The psychoanalytic social theory of Karen Horney (pronounced Horn-eye) was built on the assumption that social and cultural conditions, especially childhood experiences, are largely responsible for shaping personality. People who do not have their needs for love and affection satisfied dining childhood develop basic hostility toward then parents and, as a consequence, suffer from basic anxiety. Homey theorized that people combat basic anxiety by adopting one of tlnee fundamental styles of relating to others: (1) moving toward people, (2) moving against people, or (3) moving away from people. Normal individuals may use any of these modes of relating to other people, but neurotics are compelled to rigidly rely on only one. Then compulsive behavior generates a basic intrapsychic conflict that may take the form of either an idealized self-image or self-hatred. The idealized self-hnage is expressed as: (1) neurotic search for glory, (2) neurotic claims, or (3) neurotic pride. Self-hatred is expressed as either self-contempt or alienation from self.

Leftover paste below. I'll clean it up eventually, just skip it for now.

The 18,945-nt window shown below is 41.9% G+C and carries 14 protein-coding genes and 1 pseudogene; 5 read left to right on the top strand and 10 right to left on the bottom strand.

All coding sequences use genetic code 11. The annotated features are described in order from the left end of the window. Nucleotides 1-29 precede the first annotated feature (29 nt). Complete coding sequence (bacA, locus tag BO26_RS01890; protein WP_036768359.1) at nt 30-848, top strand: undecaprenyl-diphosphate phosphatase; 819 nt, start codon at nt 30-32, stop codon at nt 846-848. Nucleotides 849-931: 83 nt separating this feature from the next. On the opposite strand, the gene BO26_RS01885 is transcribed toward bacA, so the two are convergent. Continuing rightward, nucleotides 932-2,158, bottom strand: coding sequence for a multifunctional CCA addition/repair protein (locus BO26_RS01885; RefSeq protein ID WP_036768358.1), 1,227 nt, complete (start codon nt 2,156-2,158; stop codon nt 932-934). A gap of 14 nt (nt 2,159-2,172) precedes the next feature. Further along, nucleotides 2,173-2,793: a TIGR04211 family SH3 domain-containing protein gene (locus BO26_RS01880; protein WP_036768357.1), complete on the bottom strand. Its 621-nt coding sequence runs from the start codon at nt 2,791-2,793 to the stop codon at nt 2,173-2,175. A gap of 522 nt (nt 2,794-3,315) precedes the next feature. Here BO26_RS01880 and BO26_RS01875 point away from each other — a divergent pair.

Although Horney s writings are concerned mostly with the neurotic personality, many of her ideas can also be applied to normal individuals. This chapter looks at Horney s basic theory of neurosis, compares her ideas to those of Freud, examines her views on feminine psychology, and briefly discusses her ideas on psychotherapy.
As with other personality theorists, Horney s views on personality are a reflection of her life experiences. Bernard Paris (1994) wrote that "Horney s insights were derived from her efforts to relieve her own pam, as well as that of her patients. If her suffering had been less intense, her insights would have been less profound" (p. xxv). We look now at the life of this often-troubled woman.
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